How does CF af­fect the res­pi­ra­tory sys­tem?

Wellness Update - - Get The Facts about Cystic Fibrosis -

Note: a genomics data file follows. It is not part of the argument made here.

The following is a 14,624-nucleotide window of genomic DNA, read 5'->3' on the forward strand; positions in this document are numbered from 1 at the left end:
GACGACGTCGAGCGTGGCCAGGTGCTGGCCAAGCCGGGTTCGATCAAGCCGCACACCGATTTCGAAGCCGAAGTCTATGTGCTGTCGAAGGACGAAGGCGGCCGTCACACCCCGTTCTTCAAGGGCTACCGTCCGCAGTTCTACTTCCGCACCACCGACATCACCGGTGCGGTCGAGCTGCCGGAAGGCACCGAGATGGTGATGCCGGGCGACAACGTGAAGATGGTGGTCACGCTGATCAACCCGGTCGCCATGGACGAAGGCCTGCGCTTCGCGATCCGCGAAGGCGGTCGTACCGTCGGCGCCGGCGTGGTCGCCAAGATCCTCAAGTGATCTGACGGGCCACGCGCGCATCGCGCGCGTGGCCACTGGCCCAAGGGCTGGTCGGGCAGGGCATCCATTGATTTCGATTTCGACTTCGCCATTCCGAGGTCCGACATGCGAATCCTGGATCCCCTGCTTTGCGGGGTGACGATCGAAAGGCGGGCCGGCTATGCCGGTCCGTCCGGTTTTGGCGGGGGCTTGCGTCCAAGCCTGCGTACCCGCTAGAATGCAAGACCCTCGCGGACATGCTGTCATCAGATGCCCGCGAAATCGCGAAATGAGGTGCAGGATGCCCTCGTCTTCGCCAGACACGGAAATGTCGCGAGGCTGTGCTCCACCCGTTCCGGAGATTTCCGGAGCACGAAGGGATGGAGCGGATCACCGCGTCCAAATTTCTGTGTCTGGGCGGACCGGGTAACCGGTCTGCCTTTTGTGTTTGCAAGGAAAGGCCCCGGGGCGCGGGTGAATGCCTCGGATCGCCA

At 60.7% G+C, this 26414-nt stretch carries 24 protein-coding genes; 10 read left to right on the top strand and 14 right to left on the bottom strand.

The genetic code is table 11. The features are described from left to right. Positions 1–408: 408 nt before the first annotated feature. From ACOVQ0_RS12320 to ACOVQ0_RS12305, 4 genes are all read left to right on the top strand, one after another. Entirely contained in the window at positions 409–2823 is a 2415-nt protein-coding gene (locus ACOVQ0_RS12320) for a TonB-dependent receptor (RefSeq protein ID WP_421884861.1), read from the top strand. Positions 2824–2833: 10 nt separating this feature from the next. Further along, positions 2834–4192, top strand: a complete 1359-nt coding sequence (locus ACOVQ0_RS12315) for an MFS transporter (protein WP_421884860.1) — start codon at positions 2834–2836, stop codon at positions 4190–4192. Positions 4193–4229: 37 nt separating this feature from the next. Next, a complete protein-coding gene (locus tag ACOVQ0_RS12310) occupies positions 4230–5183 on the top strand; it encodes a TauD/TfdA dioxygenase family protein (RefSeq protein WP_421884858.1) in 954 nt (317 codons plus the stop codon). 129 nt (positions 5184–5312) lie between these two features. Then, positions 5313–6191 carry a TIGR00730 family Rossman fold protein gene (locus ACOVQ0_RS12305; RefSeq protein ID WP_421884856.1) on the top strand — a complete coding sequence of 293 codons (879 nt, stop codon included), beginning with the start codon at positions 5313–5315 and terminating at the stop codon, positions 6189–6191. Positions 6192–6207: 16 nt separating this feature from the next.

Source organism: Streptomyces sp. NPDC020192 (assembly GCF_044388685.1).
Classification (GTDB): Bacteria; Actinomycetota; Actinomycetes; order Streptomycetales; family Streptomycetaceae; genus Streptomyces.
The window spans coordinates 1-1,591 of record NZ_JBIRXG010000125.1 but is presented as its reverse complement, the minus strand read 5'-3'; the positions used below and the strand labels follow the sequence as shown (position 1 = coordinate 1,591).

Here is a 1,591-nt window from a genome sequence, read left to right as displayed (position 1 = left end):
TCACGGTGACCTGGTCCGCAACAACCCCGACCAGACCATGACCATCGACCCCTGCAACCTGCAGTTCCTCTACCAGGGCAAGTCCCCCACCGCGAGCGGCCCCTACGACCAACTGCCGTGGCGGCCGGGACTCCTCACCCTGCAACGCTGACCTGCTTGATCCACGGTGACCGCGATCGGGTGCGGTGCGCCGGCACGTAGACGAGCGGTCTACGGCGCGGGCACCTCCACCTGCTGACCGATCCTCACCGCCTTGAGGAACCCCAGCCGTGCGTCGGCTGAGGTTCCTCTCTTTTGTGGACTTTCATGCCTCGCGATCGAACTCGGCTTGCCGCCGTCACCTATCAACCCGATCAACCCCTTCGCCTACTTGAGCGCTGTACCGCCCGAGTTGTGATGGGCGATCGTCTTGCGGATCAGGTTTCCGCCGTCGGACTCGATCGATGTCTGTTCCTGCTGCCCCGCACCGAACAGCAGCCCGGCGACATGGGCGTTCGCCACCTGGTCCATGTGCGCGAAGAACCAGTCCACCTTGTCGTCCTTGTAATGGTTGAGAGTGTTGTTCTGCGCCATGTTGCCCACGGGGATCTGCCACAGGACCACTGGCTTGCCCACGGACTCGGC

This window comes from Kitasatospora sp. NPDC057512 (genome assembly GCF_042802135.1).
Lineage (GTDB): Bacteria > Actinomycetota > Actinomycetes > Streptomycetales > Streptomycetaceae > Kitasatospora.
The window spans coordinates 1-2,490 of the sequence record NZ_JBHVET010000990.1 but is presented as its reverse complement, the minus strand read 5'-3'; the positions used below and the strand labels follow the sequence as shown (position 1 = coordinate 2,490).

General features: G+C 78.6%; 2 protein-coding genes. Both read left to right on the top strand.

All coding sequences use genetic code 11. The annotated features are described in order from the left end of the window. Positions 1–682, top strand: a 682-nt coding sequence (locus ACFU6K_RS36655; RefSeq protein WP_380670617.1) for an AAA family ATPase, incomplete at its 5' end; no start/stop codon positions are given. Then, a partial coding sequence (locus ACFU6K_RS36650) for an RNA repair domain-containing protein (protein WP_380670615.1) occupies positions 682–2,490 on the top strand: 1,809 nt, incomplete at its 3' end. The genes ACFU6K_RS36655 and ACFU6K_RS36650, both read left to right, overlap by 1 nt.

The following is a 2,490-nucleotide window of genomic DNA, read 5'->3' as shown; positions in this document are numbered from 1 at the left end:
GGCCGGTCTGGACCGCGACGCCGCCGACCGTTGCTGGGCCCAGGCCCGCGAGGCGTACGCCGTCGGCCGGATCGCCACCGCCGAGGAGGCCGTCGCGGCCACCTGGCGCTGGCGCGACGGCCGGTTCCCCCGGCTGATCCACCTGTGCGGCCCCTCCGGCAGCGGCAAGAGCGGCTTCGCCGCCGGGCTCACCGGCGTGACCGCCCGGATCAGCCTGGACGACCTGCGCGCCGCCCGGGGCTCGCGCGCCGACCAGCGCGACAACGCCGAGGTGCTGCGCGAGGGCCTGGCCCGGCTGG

The ba­sis for the prob­lem with CF lies in an ab­nor­mal gene. The re­sult of this gene de­fect is an atyp­i­cal elec­trolyte trans­port sys­tem within the cells of the body. The ab­nor­mal trans­port sys­tem causes the cells in the res­pi­ra­tory sys­tem, es­pe­cially the lungs, to ab­sorb too much sodium and wa­ter. This causes the nor­mal thin se­cre­tions in our lungs to be­come very thick and hard to re­move. Th­ese thick se­cre­tions put the child with CF at risk for con­stant in­fec­tion. The high risk of in­fec­tion in the res­pi­ra­tory sys­tem leads to dam­age in the lungs, lungs that do not work prop­erly, and even­tu­ally death of the cells in the lungs. The most com­mon causes for in­fec­tion in the lungs of the CF pa­tient are the fol­low­ing bac­te­ria: • Staphy­lo­coc­cus aureus • Haemophilus in­fluen­zae • Pseu­domonas aerug­i­nosa (PA) Over a pe­riod of time, PA be­comes the most com­mon bac­te­ria that causes in­fec­tion and be­comes dif­fi­cult to fight. A large per­cent­age of res­pi­ra­tory in­fec­tions in the CF pa­tient are due to PA.

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